I carry them around
these old clothes and memories
my closet creaks with them
muffled, shoulder to shoulder, smelling of mothballs.
Double-breasted suits with extra buttons
folded handkerchiefs in top pockets reminding
of Jacaranda avenues, first dates, tuxedos, restaurants
And funerals, the expected and the sudden
hanging side by side.
Look, here’s a hanger crowded with old ties
silk flashes, reds and blues, diagonals and
floral patterns, some stained with
shamefaced thoughts and longings
others never worn.
Deep in recesses hide the shoes
piled together in nose-turning fragrance.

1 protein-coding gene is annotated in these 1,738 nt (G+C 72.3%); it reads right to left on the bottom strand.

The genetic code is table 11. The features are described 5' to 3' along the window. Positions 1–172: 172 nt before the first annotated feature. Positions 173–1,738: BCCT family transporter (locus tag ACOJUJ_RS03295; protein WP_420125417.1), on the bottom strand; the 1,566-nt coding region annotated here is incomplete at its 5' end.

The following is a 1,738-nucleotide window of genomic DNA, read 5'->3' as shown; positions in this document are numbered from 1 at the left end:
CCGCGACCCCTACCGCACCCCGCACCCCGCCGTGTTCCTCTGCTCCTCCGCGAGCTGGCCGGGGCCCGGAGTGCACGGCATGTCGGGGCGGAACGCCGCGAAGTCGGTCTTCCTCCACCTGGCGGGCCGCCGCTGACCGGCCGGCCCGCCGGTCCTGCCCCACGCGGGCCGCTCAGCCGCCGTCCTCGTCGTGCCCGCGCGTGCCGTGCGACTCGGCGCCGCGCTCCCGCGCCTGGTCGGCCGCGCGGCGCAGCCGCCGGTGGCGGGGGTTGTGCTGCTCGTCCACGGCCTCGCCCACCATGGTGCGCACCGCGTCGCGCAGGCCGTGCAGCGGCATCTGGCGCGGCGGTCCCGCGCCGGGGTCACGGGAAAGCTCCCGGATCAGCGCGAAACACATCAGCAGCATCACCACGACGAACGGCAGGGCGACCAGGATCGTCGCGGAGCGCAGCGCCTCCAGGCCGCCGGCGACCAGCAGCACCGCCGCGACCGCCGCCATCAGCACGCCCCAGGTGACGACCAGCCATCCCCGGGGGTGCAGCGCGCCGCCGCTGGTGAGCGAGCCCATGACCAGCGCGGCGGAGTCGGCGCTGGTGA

Remember how I walked ten miles to buy cigarettes?
How it was raining when I returned to find
your bed unmade, your face a misty cloud
your voice a distant jukebox playing
that same old dusky tune.
There are no clothes here that recall your presence;
those cotton prints you used to wear when shopping
those mud-stained overalls you wore when gardening
all gone – given away. Perhaps you never were,
perhaps we never dangled sleeve to sleeve
cheek to cheek.
It’s hard to tell these days, the memories from the fantasies
one gets so used to them, these crumpled old clothes
so difficult to throw away, to forget.